The U.S. military will withdraw hundreds of troops focused on counterterrorism operations in Africa over the next several years to support the Pentagon's increased focus on countering threats from China and Russia, officials said on Thursday.
Earlier this year, the U.S. military put countering China and Russia at the center of a new national defense strategy, the latest sign of shifting priorities after more than a decade and a half of focusing on the fight against militants.
"This realignment specifically projects to reduce forces by about 10 percent over the next several years, representing a fraction of the overall 7,200 DoD personnel operating in Africa," Commander Candice Tresch, a Pentagon spokeswoman, told Reuters. Tresch said the cuts would leave "counter-violent extremist organization" activities largely untouched in several countries, including Somalia, Djibouti and Libya. In other parts of the region, including West Africa, the emphasis would shift from "tactical assistance to advising, assisting, liaising and sharing intelligence." A U.S. official, speaking on condition of anonymity, said the reduction of troops would likely take place over three years and could include countries like Kenya, Cameroon and Mali.
The United States' military role on the African continent has received increased attention after an ambush last year in Niger, carried out by a local Daesh-affiliate, which killed four U.S. soldiers.
The Pentagon is concerned about an increasingly resurgent Russia, which has flexed its military muscle in conflicts like those in Ukraine and Syria. The Pentagon is also increasingly focused on China's growing assertiveness in areas like the South China Sea.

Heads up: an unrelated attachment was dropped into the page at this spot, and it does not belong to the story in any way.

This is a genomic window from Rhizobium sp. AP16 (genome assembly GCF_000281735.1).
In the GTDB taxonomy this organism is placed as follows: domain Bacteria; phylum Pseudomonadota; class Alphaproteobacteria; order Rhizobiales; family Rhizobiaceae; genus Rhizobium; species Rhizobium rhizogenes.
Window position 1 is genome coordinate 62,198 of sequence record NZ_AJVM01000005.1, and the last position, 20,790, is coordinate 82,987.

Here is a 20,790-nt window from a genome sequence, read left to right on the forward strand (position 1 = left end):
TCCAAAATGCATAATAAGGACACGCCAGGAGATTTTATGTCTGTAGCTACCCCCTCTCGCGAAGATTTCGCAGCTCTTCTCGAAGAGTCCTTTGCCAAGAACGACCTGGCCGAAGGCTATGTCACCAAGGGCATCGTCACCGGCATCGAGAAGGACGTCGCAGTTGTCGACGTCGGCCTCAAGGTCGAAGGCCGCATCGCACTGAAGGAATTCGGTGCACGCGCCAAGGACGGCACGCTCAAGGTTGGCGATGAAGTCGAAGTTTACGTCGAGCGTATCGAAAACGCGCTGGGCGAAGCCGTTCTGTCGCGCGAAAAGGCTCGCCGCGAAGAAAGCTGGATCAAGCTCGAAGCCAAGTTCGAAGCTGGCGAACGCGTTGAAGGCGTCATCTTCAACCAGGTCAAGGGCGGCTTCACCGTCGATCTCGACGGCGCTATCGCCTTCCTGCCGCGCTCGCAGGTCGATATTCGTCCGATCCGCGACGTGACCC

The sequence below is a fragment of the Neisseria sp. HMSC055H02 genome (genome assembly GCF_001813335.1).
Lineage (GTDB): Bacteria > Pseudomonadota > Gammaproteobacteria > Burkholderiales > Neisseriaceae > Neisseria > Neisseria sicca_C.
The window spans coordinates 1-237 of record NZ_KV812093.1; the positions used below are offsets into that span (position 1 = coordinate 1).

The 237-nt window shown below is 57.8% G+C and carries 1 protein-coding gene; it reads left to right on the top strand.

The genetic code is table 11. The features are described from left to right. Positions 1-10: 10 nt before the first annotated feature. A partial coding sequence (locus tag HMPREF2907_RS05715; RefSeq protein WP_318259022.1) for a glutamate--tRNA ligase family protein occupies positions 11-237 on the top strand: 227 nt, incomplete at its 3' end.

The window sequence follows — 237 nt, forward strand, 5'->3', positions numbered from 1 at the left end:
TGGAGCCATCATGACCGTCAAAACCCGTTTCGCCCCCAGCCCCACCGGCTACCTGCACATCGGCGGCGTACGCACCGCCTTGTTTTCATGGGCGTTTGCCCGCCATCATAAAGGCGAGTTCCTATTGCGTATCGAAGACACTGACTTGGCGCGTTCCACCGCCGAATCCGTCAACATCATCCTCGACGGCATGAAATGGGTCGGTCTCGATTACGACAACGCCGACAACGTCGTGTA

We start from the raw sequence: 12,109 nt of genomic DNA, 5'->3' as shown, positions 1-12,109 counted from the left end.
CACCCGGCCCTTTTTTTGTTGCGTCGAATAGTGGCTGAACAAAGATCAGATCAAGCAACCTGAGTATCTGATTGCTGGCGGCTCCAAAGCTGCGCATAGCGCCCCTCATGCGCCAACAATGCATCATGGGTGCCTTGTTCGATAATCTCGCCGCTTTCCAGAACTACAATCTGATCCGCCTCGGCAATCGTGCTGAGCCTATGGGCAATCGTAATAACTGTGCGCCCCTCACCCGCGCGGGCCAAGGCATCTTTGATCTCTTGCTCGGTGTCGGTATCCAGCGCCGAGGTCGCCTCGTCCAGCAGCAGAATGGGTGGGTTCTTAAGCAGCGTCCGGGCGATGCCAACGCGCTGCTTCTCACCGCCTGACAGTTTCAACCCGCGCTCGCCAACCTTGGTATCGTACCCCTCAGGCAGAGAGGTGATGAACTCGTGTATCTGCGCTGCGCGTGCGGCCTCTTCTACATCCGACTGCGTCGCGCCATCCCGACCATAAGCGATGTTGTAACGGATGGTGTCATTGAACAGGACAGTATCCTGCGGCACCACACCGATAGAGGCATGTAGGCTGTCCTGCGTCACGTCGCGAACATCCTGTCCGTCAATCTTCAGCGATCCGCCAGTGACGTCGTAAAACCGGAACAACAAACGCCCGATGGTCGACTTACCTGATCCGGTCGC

The Pentagon move comes as China and Russia look to increase their influence in Africa. During the Cold War, the Soviet Union forged close military and diplomatic ties with many African countries. Russia is now trying to revive some of the relationships that lapsed after the Soviet Union's collapse.
Since Western nations sanctioned Russia for annexing Crimea in 2014, Moscow has signed 19 military cooperation deals in sub-Saharan Africa, including with Ethiopia, Nigeria and Zimbabwe, according to its foreign and defense ministries and state media. China has long had a major economic presence in Africa, but has shied away from military involvement. However, last year, it went a step further, opening its first military base outside China in Djibouti.
A congressionally mandated report by former U.S. officials released earlier this week said that the military did not have sufficient resources to fund the military's needs and the goals set out by U.S. Defense Secretary Jim Mattis earlier this year.